USWNT: Defeat to France heightens concerns ahead of Women’s World Cup
For all the attention that it received prior to the match, Hope Solo’s absence was the least of the U.S. Women’s National Team’s concerns in their first-ever defeat to France on Sunday.
The 2-0 scoreline was every bit a fair reflection of a game in which the U.S. were simply outclassed by a confident, smooth, possession-oriented French team.
At its most fundamental, the difference between the U.S. and France was that while both sides set up at kickoff in a 4-4-2 formation, the U.S. looked like 11 players on the field, while France looked like a team. (And this after a three-week camp!)
It was frequently difficult to to tell what style the U.S. intended to play, or what the game plan was, beyond repeatedly launching early, hopeful balls upfield toward strikers Alex Morgan and Christen Press.
The U.S. had difficulty playing out of the back, connecting passes in the center of the park, and sustaining pressure in the attacking third. And despite nominally having equal numbers in midfield, the U.S. consistently looked a player short. (Among other things, this game was a useful reminder that style and formation are not the same.)
Certainly this game did nothing to answer the lingering questions about the unsettled depth chart at fullback, the lack of a natural defensive midfielder (and the relationships among the midfielders who are on the field), or the preference for Abby Wambach over Amy Rodriguez at forward. On an individual level, Lori Chalupny and Meghan Klingenberg were outmatched at left and right back, respectively; Lauren Holiday looked dreadfully out of sorts in her current deeper role and Carli Lloyd marooned on the wing.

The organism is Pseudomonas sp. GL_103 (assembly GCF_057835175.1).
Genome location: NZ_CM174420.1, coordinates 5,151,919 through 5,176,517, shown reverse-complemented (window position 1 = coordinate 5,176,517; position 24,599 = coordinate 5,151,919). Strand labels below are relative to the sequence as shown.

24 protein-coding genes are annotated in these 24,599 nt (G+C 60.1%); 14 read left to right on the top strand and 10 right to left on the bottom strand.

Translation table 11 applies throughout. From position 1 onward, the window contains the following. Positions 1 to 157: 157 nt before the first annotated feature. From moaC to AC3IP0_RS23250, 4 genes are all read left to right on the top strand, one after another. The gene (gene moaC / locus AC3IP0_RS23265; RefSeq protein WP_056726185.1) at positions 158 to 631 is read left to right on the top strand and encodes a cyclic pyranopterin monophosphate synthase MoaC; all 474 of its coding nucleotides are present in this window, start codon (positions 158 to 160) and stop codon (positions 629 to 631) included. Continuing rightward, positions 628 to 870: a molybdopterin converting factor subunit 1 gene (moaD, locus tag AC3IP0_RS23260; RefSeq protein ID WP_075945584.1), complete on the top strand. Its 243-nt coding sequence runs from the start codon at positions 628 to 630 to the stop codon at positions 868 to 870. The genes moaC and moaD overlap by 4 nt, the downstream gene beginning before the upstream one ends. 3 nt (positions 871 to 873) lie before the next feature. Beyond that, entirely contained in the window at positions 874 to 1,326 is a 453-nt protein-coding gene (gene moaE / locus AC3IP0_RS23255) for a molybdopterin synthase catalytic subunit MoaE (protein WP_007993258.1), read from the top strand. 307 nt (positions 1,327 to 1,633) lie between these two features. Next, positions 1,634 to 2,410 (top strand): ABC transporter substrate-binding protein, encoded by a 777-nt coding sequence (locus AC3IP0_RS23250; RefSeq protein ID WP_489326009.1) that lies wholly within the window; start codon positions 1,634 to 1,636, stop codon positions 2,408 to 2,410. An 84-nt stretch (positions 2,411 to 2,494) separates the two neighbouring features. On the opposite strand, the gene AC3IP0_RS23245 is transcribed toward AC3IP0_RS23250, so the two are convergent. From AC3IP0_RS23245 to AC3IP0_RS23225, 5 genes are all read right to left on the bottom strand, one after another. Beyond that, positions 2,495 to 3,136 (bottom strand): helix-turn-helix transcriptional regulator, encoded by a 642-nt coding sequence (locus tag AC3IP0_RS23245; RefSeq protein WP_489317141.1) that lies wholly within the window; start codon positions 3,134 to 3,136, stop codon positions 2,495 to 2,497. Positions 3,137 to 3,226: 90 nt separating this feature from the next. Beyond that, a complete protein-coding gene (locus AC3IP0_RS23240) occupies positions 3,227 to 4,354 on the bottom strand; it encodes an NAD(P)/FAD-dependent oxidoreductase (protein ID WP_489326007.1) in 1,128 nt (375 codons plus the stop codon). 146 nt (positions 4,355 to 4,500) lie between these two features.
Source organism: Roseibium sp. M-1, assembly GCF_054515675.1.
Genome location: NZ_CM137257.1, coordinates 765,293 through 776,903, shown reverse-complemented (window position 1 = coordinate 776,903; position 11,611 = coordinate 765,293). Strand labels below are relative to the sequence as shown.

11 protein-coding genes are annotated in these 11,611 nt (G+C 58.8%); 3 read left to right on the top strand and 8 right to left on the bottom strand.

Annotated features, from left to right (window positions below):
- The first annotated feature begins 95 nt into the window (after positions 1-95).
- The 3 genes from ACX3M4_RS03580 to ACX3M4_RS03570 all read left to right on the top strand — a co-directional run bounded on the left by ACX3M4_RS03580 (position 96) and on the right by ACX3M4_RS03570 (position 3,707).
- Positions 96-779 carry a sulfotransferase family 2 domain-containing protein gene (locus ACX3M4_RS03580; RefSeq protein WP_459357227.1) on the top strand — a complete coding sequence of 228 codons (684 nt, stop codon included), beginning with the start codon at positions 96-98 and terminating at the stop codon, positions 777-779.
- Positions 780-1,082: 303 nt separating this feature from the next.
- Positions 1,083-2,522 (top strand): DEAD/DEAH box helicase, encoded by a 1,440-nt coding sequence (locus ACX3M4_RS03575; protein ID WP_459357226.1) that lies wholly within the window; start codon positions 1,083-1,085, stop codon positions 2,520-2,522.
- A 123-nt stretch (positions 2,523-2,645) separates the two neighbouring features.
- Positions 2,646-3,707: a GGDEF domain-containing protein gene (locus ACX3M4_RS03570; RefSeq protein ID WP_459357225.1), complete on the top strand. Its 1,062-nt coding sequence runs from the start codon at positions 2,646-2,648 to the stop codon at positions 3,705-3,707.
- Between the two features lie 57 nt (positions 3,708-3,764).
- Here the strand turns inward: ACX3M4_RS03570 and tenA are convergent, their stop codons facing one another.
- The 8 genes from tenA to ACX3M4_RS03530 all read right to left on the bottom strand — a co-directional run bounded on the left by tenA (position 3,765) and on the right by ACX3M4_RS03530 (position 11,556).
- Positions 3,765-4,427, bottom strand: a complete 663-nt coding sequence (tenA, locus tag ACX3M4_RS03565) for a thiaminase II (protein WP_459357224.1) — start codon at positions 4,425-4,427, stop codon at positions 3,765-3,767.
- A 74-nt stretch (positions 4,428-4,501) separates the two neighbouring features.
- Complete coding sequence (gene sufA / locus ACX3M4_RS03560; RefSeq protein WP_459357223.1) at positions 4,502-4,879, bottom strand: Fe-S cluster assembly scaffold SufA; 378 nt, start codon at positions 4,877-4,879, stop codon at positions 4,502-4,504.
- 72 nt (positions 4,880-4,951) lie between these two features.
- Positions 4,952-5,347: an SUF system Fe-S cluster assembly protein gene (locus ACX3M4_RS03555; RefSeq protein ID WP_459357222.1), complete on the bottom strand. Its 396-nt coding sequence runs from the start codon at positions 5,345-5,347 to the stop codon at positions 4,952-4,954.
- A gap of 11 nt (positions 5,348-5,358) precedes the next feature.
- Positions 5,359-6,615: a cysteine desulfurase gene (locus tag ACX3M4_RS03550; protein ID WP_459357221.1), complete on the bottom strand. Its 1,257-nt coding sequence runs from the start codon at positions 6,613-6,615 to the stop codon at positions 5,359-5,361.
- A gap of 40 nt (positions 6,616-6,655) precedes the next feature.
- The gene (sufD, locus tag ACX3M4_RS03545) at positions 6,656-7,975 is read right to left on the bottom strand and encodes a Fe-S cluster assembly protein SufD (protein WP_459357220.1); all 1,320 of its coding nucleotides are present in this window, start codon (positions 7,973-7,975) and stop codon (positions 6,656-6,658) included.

The most significant thing that Wambach did in her 30 minutes on the field was taking the captain’s armband away from Lloyd when she came on, then promptly diving to win a deeply dubious penalty kick (which she failed to convert). The few encouraging signs, notably Morgan beginning to shake the rust off after her second straight long injury layoff, were far outshadowed by the rest.
The deeper concern, though, is that the U.S. seem to be stuck in neutral, rather than improving as the World Cup approaches.
Today, as before, we saw the problem that has bedeviled the U.S. for as long as Jill Ellis has been in charge: Against good teams the USWNT are simply unable to complete strings of passes with the ball, move coherently off the ball, control possession and tempo, and dictate play to the opposition, rather than the other way around.
Barring a deep run in the Algarve Cup in March, this was by far the most difficult opposition that the U.S. will face between now and the World Cup. We can only hope that Ellis and her staff will have taken lessons away from this defeat that they will be able to implement in the easier matches to come.